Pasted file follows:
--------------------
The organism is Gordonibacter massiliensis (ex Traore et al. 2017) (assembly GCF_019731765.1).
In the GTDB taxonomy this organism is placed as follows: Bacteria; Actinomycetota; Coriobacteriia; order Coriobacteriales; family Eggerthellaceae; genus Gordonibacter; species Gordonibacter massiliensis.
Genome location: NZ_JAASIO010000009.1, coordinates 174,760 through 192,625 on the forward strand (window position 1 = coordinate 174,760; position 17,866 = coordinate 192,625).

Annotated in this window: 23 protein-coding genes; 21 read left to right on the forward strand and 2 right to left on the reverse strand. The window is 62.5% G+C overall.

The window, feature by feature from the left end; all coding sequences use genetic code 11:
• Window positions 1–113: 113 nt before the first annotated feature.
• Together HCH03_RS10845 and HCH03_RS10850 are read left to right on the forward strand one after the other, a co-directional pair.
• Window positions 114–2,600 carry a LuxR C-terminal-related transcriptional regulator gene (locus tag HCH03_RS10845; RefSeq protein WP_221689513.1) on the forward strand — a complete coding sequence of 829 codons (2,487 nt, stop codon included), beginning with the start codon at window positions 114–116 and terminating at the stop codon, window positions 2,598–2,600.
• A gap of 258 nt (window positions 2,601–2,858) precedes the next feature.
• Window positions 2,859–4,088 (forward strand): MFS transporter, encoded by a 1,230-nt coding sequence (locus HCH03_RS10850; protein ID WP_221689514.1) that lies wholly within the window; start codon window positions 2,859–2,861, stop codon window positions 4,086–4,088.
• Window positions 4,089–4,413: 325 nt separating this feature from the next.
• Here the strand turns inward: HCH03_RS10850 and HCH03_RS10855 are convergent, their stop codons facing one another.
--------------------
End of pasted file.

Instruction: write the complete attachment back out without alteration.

The organism is Gordonibacter massiliensis (ex Traore et al. 2017) (assembly GCF_019731765.1).
In the GTDB taxonomy this organism is placed as follows: Bacteria; Actinomycetota; Coriobacteriia; order Coriobacteriales; family Eggerthellaceae; genus Gordonibacter; species Gordonibacter massiliensis.
Genome location: NZ_JAASIO010000009.1, coordinates 174,760 through 192,625 on the forward strand (window position 1 = coordinate 174,760; position 17,866 = coordinate 192,625).

Annotated in this window: 23 protein-coding genes; 21 read left to right on the forward strand and 2 right to left on the reverse strand. The window is 62.5% G+C overall.

The window, feature by feature from the left end; all coding sequences use genetic code 11:
• Window positions 1–113: 113 nt before the first annotated feature.
• Together HCH03_RS10845 and HCH03_RS10850 are read left to right on the forward strand one after the other, a co-directional pair.
• Window positions 114–2,600 carry a LuxR C-terminal-related transcriptional regulator gene (locus tag HCH03_RS10845; RefSeq protein WP_221689513.1) on the forward strand — a complete coding sequence of 829 codons (2,487 nt, stop codon included), beginning with the start codon at window positions 114–116 and terminating at the stop codon, window positions 2,598–2,600.
• A gap of 258 nt (window positions 2,601–2,858) precedes the next feature.
• Window positions 2,859–4,088 (forward strand): MFS transporter, encoded by a 1,230-nt coding sequence (locus HCH03_RS10850; protein ID WP_221689514.1) that lies wholly within the window; start codon window positions 2,859–2,861, stop codon window positions 4,086–4,088.
• Window positions 4,089–4,413: 325 nt separating this feature from the next.
• Here the strand turns inward: HCH03_RS10850 and HCH03_RS10855 are convergent, their stop codons facing one another.